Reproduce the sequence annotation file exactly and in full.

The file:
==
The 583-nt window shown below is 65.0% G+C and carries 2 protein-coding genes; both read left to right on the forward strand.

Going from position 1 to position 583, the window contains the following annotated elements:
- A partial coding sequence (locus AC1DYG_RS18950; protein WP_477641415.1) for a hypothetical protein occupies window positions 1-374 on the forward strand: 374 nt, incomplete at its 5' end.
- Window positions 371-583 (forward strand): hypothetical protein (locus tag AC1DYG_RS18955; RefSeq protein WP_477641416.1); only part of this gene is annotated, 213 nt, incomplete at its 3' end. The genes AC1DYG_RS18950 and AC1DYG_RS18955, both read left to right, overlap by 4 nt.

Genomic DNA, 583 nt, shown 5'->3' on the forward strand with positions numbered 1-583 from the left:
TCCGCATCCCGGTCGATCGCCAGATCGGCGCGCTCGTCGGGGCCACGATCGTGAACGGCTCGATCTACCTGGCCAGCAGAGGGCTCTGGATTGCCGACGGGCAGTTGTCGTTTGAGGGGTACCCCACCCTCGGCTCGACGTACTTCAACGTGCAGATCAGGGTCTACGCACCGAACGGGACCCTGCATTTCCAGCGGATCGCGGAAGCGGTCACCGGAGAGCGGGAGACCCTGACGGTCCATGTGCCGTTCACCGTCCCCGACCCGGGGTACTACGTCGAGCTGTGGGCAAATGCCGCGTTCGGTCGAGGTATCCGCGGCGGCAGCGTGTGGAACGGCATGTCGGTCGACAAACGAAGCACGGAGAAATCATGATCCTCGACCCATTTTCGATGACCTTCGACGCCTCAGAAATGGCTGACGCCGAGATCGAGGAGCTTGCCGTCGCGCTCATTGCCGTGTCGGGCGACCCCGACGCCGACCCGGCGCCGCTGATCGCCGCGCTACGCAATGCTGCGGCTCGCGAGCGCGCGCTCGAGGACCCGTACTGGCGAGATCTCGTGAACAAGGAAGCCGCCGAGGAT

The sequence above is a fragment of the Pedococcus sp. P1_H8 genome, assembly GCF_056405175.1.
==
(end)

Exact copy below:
The 583-nt window shown below is 65.0% G+C and carries 2 protein-coding genes; both read left to right on the forward strand.

Going from position 1 to position 583, the window contains the following annotated elements:
- A partial coding sequence (locus AC1DYG_RS18950; protein WP_477641415.1) for a hypothetical protein occupies window positions 1-374 on the forward strand: 374 nt, incomplete at its 5' end.
- Window positions 371-583 (forward strand): hypothetical protein (locus tag AC1DYG_RS18955; RefSeq protein WP_477641416.1); only part of this gene is annotated, 213 nt, incomplete at its 3' end. The genes AC1DYG_RS18950 and AC1DYG_RS18955, both read left to right, overlap by 4 nt.

Genomic DNA, 583 nt, shown 5'->3' on the forward strand with positions numbered 1-583 from the left:
TCCGCATCCCGGTCGATCGCCAGATCGGCGCGCTCGTCGGGGCCACGATCGTGAACGGCTCGATCTACCTGGCCAGCAGAGGGCTCTGGATTGCCGACGGGCAGTTGTCGTTTGAGGGGTACCCCACCCTCGGCTCGACGTACTTCAACGTGCAGATCAGGGTCTACGCACCGAACGGGACCCTGCATTTCCAGCGGATCGCGGAAGCGGTCACCGGAGAGCGGGAGACCCTGACGGTCCATGTGCCGTTCACCGTCCCCGACCCGGGGTACTACGTCGAGCTGTGGGCAAATGCCGCGTTCGGTCGAGGTATCCGCGGCGGCAGCGTGTGGAACGGCATGTCGGTCGACAAACGAAGCACGGAGAAATCATGATCCTCGACCCATTTTCGATGACCTTCGACGCCTCAGAAATGGCTGACGCCGAGATCGAGGAGCTTGCCGTCGCGCTCATTGCCGTGTCGGGCGACCCCGACGCCGACCCGGCGCCGCTGATCGCCGCGCTACGCAATGCTGCGGCTCGCGAGCGCGCGCTCGAGGACCCGTACTGGCGAGATCTCGTGAACAAGGAAGCCGCCGAGGAT

The sequence above is a fragment of the Pedococcus sp. P1_H8 genome, assembly GCF_056405175.1.